U.S. supports global COVID-19 response efforts

The United States is working with the international community to respond to COVID-19 and prevent future pandemics.

Secretary of State Antony J. Blinken told a virtual meeting of the U.N. Security Council on February 17 that the United States is committed to working with global partners to expand vaccine manufacturing and access worldwide, including for marginalized populations.

“As President Biden has made clear, the United States will work as a partner to address global challenges,” Blinken said. “This pandemic is one of those challenges. And it gives us an opportunity, not only to get through the current crisis, but also to become more prepared and more resilient for the future.”

Blinken commended the World Health Organization’s role in leading the global fight against COVID-19 and said the United States will work with international partners to strengthen and reform the organization. The United States intends to pay over $200 million in assessed and current obligations to the WHO by the end of the month, he added.

In January, President Biden directed the U.S. government to begin supporting the COVID-19 Vaccines Global Access Facility (COVAX), an international effort to ensure equitable global access to COVID-19 vaccines and fairly distribute 2 billion doses of vaccine by the end of 2021.

The United States plans to provide significant financial support to COVAX through Gavi, the Vaccine Alliance, Blinken said. In 2020, the United States announced a $1.16 billion contribution to support Gavi’s global immunization efforts through September 2023.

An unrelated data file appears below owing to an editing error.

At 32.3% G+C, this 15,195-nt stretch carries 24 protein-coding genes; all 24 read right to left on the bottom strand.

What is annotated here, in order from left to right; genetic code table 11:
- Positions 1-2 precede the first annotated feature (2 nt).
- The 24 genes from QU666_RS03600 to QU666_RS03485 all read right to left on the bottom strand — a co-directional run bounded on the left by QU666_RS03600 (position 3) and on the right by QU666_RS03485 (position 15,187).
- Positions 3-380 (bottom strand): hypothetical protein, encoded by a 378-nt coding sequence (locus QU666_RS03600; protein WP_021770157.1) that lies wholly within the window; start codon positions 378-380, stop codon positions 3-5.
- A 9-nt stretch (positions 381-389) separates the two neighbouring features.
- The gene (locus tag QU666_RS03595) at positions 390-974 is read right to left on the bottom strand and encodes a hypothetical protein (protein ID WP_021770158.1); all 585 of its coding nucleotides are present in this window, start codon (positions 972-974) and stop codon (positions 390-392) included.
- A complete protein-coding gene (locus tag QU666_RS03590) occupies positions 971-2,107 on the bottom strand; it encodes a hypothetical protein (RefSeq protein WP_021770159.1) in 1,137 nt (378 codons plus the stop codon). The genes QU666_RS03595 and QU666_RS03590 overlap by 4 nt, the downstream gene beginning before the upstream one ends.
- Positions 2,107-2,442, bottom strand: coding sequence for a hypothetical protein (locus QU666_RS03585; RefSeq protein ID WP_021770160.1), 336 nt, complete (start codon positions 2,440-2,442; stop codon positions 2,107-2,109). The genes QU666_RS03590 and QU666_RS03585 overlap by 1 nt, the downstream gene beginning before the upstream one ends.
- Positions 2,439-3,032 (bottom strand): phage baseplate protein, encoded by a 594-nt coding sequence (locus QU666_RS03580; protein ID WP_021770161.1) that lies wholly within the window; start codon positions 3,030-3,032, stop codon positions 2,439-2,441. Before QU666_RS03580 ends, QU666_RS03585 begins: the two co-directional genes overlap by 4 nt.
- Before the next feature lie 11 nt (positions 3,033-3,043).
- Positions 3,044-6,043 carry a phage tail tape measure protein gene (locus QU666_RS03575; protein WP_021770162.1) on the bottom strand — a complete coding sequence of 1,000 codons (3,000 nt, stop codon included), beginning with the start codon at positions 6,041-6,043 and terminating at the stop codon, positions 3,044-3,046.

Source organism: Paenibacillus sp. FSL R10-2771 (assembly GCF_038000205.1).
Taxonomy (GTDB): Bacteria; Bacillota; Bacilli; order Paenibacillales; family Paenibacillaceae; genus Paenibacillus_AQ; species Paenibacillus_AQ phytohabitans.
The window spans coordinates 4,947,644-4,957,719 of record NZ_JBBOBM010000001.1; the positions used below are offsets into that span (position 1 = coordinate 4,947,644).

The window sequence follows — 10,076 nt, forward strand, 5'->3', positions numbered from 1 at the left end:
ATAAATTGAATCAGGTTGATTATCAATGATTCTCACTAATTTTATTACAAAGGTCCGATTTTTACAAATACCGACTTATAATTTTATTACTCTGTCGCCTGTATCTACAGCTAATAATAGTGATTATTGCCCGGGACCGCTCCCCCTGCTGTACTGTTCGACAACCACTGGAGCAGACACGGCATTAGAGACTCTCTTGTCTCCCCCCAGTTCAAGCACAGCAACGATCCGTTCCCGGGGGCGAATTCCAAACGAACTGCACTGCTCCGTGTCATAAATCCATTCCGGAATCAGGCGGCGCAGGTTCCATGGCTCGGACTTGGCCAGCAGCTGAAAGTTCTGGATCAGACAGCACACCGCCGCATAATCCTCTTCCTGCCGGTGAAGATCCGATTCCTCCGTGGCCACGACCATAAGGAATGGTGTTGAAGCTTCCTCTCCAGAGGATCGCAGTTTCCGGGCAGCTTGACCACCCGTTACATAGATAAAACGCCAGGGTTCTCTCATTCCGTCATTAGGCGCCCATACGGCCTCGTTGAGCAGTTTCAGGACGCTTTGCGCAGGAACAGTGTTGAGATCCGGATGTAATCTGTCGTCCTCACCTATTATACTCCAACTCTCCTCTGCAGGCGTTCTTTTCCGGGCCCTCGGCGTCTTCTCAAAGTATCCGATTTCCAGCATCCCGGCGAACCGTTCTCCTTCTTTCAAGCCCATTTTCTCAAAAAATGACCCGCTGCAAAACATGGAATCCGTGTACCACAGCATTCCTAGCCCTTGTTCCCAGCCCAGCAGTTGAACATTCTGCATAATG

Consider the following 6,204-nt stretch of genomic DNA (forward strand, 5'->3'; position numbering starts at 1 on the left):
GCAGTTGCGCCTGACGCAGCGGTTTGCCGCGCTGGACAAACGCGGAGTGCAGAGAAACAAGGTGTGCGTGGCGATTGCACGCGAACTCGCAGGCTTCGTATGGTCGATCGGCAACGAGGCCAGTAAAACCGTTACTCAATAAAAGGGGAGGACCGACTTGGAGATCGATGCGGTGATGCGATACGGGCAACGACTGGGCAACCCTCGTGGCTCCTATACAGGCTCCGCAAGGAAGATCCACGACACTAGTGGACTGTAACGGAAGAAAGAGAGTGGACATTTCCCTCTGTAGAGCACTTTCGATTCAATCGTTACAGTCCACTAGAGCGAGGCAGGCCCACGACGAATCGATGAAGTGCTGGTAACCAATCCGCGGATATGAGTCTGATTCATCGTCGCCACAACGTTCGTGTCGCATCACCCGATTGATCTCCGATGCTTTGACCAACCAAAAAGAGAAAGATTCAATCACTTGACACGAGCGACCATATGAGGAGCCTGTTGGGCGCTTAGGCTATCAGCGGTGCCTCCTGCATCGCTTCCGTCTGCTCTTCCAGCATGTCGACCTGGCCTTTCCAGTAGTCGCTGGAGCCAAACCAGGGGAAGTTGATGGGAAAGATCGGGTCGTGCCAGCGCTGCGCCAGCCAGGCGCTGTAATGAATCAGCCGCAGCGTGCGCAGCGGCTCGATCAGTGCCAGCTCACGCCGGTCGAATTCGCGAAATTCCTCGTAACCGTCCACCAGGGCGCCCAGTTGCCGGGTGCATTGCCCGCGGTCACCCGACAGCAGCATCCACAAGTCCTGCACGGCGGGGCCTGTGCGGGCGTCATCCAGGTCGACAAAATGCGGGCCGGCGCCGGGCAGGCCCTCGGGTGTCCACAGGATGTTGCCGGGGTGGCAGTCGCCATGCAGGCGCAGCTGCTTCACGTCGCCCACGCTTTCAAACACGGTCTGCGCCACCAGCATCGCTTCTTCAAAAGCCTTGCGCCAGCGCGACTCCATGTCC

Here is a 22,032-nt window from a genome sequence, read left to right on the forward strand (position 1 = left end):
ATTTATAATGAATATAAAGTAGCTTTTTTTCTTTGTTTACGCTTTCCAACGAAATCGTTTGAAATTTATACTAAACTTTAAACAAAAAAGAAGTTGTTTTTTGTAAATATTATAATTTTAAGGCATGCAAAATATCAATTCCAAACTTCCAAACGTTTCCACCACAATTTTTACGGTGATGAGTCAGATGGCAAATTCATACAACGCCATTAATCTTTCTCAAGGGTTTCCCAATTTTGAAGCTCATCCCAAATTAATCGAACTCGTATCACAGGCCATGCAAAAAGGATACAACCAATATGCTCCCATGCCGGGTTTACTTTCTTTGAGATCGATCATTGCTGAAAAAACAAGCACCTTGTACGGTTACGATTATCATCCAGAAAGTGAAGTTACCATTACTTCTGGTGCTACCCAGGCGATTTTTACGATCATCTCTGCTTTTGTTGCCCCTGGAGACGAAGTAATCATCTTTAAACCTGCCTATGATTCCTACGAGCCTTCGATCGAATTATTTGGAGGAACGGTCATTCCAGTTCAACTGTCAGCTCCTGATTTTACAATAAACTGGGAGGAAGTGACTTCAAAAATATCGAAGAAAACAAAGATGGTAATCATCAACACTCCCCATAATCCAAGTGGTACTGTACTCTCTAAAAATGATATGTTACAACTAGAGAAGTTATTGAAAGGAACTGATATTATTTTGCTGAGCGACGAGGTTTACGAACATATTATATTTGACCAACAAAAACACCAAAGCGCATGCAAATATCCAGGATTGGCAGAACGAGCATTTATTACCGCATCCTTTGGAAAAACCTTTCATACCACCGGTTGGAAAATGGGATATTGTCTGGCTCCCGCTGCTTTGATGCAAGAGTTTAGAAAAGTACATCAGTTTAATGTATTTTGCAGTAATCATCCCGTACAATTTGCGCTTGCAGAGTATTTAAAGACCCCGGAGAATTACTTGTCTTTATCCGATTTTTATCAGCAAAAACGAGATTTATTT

He added that the United States supports strengthening the global health system to prevent future pandemics, through such efforts as:

  • Creating a disease warning system to help countries save lives by rapidly responding to diseases with testing, tracing and personal protective equipment.
  • Developing a sustainable financing system to support global health security.
  • Tackling the secondary impacts of the pandemic, such as gender inequality.

“Going forward, all countries should participate in a transparent and robust process for preventing and responding to health emergencies, so the world learns as much as possible as soon as possible,” Blinken said.

The United States is already the single largest contributor to the international response to COVID-19, Blinken said. The U.S. Department of State and the U.S. Agency for International Development (USAID) have already announced more than $1.6 billion in emergency economic, health and humanitarian aid to fight the disease worldwide.

The United States has provided more than $140 billion in global health assistance over the last two decades.

“Every country needs to do its part and contribute to the COVID-19 response,” Blinken said.